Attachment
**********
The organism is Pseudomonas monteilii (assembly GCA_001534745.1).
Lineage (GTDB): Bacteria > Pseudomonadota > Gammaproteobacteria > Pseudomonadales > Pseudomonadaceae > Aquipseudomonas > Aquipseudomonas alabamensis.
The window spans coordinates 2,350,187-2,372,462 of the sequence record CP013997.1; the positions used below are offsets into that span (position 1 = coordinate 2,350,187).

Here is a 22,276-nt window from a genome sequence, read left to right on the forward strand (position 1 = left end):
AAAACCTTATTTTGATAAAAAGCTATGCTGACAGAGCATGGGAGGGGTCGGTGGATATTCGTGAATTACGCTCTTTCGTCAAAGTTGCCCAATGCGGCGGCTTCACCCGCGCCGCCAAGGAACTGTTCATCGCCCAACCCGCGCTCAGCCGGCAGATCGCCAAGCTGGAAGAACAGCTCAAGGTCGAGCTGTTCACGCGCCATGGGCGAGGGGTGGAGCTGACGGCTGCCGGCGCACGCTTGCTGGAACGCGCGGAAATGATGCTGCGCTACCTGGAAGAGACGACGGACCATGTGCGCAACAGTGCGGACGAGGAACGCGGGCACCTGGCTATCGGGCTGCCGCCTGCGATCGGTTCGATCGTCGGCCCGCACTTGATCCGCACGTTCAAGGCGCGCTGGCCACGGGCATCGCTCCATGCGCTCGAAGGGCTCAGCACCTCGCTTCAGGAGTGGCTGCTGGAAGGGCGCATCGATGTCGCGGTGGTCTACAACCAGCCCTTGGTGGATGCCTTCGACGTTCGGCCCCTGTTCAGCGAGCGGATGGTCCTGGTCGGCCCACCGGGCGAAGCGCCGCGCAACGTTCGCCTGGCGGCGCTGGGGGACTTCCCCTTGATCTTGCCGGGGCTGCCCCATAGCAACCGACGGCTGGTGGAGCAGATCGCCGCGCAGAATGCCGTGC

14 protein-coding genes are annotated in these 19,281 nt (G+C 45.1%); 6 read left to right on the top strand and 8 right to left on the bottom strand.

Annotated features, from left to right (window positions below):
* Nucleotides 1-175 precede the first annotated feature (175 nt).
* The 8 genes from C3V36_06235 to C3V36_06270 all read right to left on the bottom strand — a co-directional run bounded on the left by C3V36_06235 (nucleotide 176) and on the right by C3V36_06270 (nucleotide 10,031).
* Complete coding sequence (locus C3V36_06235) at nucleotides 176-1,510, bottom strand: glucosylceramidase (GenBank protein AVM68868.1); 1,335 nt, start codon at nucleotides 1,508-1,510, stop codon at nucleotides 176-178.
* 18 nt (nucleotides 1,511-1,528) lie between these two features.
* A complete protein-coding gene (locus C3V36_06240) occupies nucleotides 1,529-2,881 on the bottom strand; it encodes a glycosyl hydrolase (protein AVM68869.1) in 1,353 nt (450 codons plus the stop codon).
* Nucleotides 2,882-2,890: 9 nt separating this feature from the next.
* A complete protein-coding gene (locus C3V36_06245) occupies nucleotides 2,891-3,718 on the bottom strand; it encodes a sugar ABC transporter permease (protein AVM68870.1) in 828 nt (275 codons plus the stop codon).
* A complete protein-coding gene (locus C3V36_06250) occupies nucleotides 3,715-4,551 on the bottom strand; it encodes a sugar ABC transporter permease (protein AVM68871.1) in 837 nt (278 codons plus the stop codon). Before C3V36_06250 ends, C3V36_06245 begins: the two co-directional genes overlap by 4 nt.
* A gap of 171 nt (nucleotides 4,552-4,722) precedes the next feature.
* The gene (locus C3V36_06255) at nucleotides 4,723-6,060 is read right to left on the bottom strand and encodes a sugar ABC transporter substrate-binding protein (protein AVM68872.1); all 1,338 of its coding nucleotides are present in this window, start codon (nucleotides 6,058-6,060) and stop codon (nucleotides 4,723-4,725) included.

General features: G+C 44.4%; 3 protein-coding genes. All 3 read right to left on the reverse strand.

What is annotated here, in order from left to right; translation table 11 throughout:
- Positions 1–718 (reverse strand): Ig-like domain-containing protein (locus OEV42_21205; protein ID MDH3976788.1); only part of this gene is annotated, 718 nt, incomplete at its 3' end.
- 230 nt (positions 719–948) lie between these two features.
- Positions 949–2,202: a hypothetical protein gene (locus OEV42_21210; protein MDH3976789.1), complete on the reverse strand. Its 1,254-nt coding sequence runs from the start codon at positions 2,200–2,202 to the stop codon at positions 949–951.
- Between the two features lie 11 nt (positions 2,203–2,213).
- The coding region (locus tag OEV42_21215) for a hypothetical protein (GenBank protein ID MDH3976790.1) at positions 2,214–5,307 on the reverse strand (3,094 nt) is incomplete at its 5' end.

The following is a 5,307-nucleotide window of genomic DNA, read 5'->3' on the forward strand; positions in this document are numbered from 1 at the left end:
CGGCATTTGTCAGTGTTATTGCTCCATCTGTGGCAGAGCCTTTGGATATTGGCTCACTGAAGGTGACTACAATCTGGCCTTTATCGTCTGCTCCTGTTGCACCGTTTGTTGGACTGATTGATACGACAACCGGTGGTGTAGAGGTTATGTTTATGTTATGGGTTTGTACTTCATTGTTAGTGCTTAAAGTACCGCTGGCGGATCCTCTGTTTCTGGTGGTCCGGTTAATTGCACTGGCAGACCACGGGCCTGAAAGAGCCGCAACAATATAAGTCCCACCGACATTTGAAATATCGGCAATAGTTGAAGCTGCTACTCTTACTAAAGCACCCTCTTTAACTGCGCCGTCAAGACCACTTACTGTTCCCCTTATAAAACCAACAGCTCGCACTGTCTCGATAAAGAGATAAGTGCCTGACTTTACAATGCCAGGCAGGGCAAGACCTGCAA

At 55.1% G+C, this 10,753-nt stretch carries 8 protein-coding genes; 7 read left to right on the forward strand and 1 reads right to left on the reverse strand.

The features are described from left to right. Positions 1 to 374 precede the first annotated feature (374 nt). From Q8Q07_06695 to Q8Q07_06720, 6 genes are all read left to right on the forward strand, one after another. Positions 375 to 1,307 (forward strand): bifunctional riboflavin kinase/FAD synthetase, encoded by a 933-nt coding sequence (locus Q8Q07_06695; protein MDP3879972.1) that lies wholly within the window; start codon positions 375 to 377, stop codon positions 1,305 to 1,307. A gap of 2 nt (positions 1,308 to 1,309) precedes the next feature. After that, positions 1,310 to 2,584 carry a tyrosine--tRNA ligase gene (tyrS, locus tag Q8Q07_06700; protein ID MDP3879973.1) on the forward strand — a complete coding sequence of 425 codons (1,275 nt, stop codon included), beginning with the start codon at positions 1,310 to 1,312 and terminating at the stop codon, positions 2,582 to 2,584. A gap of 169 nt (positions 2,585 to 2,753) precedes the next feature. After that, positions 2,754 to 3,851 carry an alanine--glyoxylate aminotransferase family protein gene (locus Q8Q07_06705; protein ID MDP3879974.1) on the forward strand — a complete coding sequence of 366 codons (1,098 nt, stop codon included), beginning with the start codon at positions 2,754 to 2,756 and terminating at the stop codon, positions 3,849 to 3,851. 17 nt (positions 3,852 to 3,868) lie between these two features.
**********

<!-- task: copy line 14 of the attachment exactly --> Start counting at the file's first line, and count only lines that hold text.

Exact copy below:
* A complete protein-coding gene (locus C3V36_06245) occupies nucleotides 2,891-3,718 on the bottom strand; it encodes a sugar ABC transporter permease (protein AVM68870.1) in 828 nt (275 codons plus the stop codon).